Chris Sale (broken foot) will not be ready to pitch on Opening Day. This will only fuel speculation that top prospect Carlos Rodon has a chance to make the team's 25-man roster coming out of spring training.
The Sox should resist that urge. They should instead send Rodon to Triple-A Charlotte to begin the season.
And I'm not just saying that because Rodon allowed three runs on five hits in 2.1 innings in Wednesday's 4-4 tie with the Texas Rangers. Even if the left-hander had struck out all 12 batters he faced Wednesday, it wouldn't change my opinion.
There are a couple good reasons not to rush Rodon. First and foremost, there's the business side of the game. Michael Bauman at Grantland (no relation) did a great job of explaining the service time factor in this article about Cubs prospect Kris Bryant. The same principle with Bryant applies to the situation with the White Sox and Rodon:
"There are about 183 calendar days in a major league season; anyone who
spends 172 or more of those days on the active roster or major league
disabled list is credited with a full year of service time, while
players who spend less than that are credited with the fraction of the
season they spent in the big leagues," Bauman wrote. "Service time progresses players
toward three primary milestones: arbitration eligibility (which takes a
little less than three years, depending on moving goalposts that aren’t worth explaining here), free agency (six years), and a pension (10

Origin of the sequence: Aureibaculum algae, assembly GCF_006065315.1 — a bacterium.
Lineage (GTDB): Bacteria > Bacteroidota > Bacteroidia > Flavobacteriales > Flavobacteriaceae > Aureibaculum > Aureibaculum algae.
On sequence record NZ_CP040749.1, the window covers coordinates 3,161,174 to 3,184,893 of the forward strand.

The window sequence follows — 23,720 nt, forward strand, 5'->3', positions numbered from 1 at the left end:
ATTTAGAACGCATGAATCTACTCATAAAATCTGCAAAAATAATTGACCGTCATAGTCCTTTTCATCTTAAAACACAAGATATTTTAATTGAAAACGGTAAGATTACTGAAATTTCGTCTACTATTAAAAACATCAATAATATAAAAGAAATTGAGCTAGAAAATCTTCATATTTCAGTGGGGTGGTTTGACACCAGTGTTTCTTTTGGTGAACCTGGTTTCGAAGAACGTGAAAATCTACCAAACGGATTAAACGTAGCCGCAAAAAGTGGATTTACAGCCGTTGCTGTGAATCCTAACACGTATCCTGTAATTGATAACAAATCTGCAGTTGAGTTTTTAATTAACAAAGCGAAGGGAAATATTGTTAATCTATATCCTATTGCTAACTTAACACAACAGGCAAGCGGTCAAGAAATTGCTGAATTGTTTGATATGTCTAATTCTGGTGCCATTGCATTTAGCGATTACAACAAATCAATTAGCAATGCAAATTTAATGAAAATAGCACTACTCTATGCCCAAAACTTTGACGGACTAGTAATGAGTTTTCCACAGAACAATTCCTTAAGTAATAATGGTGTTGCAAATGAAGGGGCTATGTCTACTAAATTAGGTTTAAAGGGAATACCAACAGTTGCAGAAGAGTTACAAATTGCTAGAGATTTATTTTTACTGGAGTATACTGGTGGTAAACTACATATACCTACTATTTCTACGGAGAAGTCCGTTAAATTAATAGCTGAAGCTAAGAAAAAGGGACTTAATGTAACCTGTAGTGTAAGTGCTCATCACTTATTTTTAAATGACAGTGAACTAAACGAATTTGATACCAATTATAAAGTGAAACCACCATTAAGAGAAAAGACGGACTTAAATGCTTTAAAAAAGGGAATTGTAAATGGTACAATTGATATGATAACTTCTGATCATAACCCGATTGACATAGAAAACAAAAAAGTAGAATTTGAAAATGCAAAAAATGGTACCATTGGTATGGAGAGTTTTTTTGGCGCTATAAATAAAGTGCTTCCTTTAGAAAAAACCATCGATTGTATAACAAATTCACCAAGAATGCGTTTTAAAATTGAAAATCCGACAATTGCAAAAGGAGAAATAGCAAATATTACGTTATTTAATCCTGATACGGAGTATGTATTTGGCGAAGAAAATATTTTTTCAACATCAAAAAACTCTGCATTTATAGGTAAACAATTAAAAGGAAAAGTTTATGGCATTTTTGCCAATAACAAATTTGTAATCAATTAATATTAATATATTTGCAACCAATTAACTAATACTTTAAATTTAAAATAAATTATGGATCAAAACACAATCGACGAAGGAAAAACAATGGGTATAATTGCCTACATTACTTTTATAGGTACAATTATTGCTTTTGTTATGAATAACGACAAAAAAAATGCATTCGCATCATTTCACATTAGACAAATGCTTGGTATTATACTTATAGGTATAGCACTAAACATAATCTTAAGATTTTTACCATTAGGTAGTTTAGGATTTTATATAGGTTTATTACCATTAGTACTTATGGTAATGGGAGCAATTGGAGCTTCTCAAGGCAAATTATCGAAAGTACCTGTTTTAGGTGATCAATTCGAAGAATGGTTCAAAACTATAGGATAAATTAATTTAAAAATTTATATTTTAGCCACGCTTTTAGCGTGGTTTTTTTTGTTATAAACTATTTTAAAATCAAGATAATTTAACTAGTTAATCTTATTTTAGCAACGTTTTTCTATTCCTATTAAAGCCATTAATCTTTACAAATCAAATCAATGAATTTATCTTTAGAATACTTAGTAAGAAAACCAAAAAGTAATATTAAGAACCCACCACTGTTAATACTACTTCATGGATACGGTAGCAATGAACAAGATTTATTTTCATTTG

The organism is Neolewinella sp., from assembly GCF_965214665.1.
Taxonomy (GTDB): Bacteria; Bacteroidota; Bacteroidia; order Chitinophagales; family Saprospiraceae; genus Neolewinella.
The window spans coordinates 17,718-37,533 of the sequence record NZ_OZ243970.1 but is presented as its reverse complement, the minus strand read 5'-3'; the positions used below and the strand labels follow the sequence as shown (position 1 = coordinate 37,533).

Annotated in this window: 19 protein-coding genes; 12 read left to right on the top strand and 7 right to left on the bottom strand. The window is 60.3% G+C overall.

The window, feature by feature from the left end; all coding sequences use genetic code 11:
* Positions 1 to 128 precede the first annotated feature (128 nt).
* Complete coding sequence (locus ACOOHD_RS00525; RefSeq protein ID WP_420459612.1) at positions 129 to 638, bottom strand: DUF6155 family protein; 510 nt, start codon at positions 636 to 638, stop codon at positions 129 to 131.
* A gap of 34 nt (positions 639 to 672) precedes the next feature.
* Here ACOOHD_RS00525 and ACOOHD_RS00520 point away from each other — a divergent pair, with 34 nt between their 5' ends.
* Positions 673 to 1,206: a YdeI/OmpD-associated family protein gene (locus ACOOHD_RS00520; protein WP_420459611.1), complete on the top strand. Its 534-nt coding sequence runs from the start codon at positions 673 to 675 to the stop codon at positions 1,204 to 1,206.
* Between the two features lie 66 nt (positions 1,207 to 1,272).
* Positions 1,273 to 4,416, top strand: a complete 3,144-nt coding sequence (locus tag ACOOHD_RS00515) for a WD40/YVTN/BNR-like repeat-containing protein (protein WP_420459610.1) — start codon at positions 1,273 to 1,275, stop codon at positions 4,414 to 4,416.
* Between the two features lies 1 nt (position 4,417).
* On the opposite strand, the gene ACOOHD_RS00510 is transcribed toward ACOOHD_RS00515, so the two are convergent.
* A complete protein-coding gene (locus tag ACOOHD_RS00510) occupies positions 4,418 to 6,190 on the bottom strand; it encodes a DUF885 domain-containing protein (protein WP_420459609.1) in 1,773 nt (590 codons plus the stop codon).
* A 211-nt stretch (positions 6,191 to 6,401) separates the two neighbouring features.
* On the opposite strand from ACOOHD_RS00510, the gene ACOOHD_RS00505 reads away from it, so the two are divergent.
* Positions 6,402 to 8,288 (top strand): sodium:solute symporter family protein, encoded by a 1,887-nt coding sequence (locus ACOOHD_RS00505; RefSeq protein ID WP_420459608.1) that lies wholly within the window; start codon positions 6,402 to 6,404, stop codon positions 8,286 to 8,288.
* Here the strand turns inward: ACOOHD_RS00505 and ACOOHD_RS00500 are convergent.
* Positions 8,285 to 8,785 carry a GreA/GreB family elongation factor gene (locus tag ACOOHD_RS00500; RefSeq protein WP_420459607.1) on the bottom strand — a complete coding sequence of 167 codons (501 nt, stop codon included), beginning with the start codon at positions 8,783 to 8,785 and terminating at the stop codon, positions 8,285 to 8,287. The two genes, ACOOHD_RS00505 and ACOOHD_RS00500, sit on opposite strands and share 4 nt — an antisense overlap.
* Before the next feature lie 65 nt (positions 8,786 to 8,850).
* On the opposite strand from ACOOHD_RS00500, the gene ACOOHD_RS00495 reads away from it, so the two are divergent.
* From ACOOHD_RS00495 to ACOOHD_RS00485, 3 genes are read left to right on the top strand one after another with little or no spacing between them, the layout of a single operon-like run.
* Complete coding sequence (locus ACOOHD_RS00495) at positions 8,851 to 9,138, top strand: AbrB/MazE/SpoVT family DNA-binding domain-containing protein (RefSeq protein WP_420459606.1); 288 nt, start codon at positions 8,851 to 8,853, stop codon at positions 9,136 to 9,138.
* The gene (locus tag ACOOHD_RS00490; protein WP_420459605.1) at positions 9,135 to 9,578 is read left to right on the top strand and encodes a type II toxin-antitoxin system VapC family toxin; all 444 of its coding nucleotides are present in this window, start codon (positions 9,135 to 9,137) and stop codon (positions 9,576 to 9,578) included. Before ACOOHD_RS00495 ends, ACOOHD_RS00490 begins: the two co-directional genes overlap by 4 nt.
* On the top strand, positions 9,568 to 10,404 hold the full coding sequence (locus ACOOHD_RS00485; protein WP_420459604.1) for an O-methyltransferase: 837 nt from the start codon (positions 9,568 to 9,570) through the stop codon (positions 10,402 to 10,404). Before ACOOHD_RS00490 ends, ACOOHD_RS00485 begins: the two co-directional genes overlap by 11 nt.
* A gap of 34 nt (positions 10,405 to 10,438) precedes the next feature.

In simplest terms, this means Rodon needs to spend a few weeks in Charlotte this year. If he starts the season with the Sox and stays in the majors the whole year, he'll hit free agency after the 2020 season. But if the Sox keep him in Charlotte for just a little while longer, they'll have him under team control for one extra year -- the 2021 season.
A no-brainer, right? Seems like it to me.
Then, there's the baseball side of things. Rodon has great promise, but he is not a finished product. Most guys need three major league quality pitches to be in a team's starting rotation. Rodon slider is great; there's no doubting that. He's got a good fastball, although his command could use a little polish. The changeup, while improving, is not there yet. Why not let him continue to work on that third pitch in the minors? It's the right thing to do, regardless of Sale's status.
Senior Vice President Ken Williams made it sound like Sale is on track to make his season debut April 12 -- the fifth game of the season. If Sale stays on that timetable, the Sox won't need to take an extra starter with them when they break camp. Sale would simply pitch fifth in the rotation instead of first.
And even if Sale falls a little behind that schedule, and the Sox need to reach into their depth for a starting pitcher, I don't see the harm in giving a veteran like Scott Carroll or Brad Penny one or two starts in April.
I know watching Carroll or Penny pitch doesn't excite anyone, but if it's the right thing for Rodon's development and his future with the organization -- and it is -- then that's what you do.